Sohliya strawberries say bye to California

Sohliya strawberries to shed California tag
- Seeds germinated in hi-tech nursery in the village to cost 50% less & ensure timely delivery
Guwahati, Sept. 6: The luscious strawberries grown in the picturesque Sohliya village of Meghalaya’s Ri Bhoi district are ready to abandon their California “tag”.
A hi-tech nursery in the village, with support from the ministry of panchayati raj, will henceforth germinate strawberry seeds locally.
“The farmers were facing problems in buying seedlings at very high cost and that, too, with uncertain delivery and timing. The panchayati raj ministry was approached for providing support for a hi-tech nursery for germinating strawberry seedlings and it accepted,” said head of the Regional Resource Centre at Indian Institute of Entrepreneurship Sriparna Baruah, who is looking after the project.
California produces the best quality strawberry seedlings in the world and all the countries are dependent on them.
But in an effort to shed the dependency, altogether 5,000 mother plants have been planted. Each mother plant will produce 20 seedlings on an average. These will be sold to the farmers at Rs 7 to Rs 8, which is about 50 per cent cheaper than the imported ones.
“The best thing is that the seedlings will be available during the proper season for plantation,” Baruah said.
“At the present rate of growth, this nursery will be able to meet the seedling demand generated in the area in future” she said.
Sohliya village, 24km from Nongpoh and 26km from Shillong, is a hub of strawberry production in Meghalaya. With climate conducive to their growth, this area has seven hectares of land under strawberry cultivation with around 300 farmers engaged in this activity.
In 2009, the total production of strawberries in the area was only 125 tonnes, almost half the average production of the area which is around 250 to 300 tonnes per season. The seedlings, which are required to be planted by September, are procured from California at Rs 17 each. These mature and bear fruit by November.
Most of the time, the seedlings arrive late in the season. Last year, of the planned 4.5 lakh seedlings, only 3.2 lakh arrived, and that too, in November. On planting, this resulted in fruiting in January when rain and hailstorms destroyed a huge proportion of the produce.
The strawberries, that are graded according to their size, are categorised into A, B and C segments, where A is the biggest and C the smallest size. The farm price of each is Rs 120, Rs 110 and Rs 90 per kg respectively.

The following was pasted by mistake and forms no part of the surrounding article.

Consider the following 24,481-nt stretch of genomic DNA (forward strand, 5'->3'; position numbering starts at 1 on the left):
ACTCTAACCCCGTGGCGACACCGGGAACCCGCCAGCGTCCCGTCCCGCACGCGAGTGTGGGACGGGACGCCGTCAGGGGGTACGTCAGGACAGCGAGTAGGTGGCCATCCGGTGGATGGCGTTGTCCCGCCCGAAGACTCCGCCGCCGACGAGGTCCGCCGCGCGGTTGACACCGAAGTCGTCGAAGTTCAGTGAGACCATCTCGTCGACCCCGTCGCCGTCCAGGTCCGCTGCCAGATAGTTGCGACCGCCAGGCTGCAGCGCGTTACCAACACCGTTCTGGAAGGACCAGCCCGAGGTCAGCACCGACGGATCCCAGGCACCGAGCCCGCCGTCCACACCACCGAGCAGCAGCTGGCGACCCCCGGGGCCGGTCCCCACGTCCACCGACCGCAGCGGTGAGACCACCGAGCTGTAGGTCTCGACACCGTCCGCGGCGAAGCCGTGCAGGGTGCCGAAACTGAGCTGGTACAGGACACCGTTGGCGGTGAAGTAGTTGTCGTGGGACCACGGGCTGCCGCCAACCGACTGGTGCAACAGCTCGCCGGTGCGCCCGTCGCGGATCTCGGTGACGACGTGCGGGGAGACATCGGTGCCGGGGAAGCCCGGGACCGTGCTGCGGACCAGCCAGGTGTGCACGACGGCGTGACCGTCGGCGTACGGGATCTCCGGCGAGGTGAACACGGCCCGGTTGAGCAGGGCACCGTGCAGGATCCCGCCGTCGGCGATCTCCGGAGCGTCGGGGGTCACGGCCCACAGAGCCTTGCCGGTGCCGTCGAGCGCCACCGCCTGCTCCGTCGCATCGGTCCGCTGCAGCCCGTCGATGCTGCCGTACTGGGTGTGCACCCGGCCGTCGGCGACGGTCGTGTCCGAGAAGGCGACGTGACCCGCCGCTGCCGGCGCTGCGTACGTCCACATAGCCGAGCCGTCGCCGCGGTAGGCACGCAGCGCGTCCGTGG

The market price of grade A ranges between Rs 300 and Rs 320 per kg and that of grade B Rs 240 and Rs 260 per kg.
The Indian Institute of Entrepreneurship had identified the area as a potential location for the rural business hub project of the panchayati raj ministry. Under this initiative and through the public-private-partnership mode, a memorandum of understanding was signed between IIE, the village council, the state horticulture department, Seuji Agroprocessing and Services Pvt Ltd (a business house) and the Ri Bhoi Strawberry Growers Association early this year.
“Under this initiative, Seuji joined as the market partner with 100 per cent buyback assurance and also agreed to provide packaging material to the farmers,” Baruah said.
Following this intervention, the production volume is set to surpass 400 tonnes and the fruits would get more time to be marketed properly, she added. Farm prices are likely to drop by around 20 per cent, thereby lowering the market price by another 15 to 20 per cent. This would translate into a price reduction of Rs 50 to Rs 60 per kg.
“Farmers are now being encouraged to produce strawberry wine, jam and jelly as additional income generating options,” Baruah said.
Hemanta Rabha of the Meghalaya office of Indian Institute of Entrepreneurship said there would be no difference in the quality after the going away of the Californian seedlings. “The hi-tech nursery will take care of the quality and will be very good,” he said.
The plantations in this village have been going on for 15-odd years now.


No comments:

Post a Comment